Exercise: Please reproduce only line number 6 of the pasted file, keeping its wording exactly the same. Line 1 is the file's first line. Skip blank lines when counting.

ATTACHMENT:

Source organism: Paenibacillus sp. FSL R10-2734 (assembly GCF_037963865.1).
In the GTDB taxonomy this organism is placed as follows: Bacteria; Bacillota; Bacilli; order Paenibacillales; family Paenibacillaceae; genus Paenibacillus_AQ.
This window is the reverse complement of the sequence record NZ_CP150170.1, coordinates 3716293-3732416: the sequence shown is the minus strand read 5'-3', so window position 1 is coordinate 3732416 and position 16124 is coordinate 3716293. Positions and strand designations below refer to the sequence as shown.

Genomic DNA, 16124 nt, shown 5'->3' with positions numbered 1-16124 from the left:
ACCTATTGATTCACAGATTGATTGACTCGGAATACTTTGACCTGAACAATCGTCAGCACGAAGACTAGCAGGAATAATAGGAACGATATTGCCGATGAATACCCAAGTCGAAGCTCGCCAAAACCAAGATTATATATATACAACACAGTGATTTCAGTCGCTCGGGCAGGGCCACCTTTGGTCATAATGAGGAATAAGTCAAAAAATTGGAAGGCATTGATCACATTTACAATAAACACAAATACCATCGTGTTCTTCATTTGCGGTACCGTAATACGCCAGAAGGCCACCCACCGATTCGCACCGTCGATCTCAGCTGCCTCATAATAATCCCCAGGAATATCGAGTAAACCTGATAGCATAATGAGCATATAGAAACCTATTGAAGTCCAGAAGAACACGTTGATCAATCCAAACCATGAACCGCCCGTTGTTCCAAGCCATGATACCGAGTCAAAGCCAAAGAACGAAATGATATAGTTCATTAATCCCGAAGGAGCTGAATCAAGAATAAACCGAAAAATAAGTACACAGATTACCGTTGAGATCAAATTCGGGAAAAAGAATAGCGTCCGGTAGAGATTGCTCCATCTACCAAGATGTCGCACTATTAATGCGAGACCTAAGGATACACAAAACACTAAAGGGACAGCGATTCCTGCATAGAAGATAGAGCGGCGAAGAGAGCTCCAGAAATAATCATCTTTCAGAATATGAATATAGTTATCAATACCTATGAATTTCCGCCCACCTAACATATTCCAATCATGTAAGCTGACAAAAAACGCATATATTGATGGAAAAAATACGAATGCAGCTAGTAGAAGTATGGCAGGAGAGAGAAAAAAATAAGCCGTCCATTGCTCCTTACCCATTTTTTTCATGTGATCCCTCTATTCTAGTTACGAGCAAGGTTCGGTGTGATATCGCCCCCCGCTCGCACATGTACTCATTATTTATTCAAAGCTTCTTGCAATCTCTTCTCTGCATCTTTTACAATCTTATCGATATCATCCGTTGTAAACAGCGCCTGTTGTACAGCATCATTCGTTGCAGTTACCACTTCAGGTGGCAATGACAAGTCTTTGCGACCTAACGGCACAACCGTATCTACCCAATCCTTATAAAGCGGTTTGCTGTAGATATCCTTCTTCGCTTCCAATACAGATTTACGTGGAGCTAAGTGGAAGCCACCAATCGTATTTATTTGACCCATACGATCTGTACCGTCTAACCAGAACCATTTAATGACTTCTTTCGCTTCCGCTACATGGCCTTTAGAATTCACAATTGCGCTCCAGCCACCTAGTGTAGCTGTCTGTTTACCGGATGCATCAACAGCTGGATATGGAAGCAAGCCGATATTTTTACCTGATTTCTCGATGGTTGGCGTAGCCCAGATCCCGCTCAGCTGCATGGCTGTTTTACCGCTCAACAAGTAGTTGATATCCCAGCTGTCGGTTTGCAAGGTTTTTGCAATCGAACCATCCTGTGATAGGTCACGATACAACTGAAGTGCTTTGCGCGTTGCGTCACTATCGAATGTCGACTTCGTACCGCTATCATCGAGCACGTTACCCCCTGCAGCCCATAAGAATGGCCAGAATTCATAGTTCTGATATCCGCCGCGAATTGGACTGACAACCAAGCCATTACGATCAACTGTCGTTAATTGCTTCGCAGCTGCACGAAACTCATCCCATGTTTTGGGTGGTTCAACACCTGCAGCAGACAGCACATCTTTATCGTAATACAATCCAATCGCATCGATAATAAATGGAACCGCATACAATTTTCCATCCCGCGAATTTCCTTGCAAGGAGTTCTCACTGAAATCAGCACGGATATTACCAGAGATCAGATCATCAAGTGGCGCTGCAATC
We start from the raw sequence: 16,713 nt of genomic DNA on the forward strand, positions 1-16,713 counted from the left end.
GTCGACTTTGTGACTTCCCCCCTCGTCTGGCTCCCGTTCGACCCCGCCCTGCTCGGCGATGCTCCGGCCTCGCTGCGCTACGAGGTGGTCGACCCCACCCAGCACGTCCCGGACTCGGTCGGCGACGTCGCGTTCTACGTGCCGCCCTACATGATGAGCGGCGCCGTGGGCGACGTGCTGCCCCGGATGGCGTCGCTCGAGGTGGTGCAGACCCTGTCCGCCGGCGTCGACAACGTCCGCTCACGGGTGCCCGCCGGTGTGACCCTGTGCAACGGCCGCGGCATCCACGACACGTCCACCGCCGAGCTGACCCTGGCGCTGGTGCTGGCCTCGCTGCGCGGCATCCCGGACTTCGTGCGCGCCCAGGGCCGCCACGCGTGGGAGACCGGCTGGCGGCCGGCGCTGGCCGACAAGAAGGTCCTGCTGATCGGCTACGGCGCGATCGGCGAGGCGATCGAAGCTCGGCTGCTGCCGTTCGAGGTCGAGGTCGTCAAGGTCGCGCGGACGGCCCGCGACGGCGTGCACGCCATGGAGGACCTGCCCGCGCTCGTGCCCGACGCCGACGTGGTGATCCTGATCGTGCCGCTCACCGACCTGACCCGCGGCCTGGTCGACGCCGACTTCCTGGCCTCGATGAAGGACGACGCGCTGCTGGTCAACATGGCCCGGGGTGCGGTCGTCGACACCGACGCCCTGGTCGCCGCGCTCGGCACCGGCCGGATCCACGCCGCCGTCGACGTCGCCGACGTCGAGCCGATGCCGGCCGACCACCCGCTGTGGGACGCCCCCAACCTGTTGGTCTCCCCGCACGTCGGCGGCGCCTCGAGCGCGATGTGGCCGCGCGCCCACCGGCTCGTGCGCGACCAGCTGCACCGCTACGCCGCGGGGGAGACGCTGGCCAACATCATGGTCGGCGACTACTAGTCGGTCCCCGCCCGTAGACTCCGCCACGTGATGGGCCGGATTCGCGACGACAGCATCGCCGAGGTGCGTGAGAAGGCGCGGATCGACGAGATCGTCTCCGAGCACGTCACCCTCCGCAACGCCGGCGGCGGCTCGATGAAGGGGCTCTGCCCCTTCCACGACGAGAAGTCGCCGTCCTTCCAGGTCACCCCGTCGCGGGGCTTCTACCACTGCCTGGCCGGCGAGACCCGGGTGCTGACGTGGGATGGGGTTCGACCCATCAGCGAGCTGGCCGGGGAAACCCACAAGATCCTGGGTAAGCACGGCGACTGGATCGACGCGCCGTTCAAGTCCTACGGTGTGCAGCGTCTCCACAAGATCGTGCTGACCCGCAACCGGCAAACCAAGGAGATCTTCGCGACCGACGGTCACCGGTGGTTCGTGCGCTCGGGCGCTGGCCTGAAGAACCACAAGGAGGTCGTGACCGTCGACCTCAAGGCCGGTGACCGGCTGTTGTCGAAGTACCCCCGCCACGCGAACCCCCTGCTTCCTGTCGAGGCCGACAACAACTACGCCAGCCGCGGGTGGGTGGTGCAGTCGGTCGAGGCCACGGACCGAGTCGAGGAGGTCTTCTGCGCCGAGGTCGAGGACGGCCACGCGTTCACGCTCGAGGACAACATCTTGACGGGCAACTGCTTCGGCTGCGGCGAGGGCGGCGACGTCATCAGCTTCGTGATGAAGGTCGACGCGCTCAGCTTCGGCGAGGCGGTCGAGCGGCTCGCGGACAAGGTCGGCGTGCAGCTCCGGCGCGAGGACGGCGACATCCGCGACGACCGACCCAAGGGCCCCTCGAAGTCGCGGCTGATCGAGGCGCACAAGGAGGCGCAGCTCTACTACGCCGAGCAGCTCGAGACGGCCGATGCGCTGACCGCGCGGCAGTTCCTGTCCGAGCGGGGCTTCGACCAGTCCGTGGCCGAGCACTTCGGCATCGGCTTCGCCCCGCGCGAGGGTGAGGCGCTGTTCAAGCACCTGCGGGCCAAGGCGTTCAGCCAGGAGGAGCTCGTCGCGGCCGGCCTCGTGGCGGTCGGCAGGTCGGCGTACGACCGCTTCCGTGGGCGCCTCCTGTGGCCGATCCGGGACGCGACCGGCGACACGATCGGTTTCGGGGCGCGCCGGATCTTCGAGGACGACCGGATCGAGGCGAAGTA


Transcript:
We start from the raw sequence: 16,713 nt of genomic DNA on the forward strand, positions 1-16,713 counted from the left end.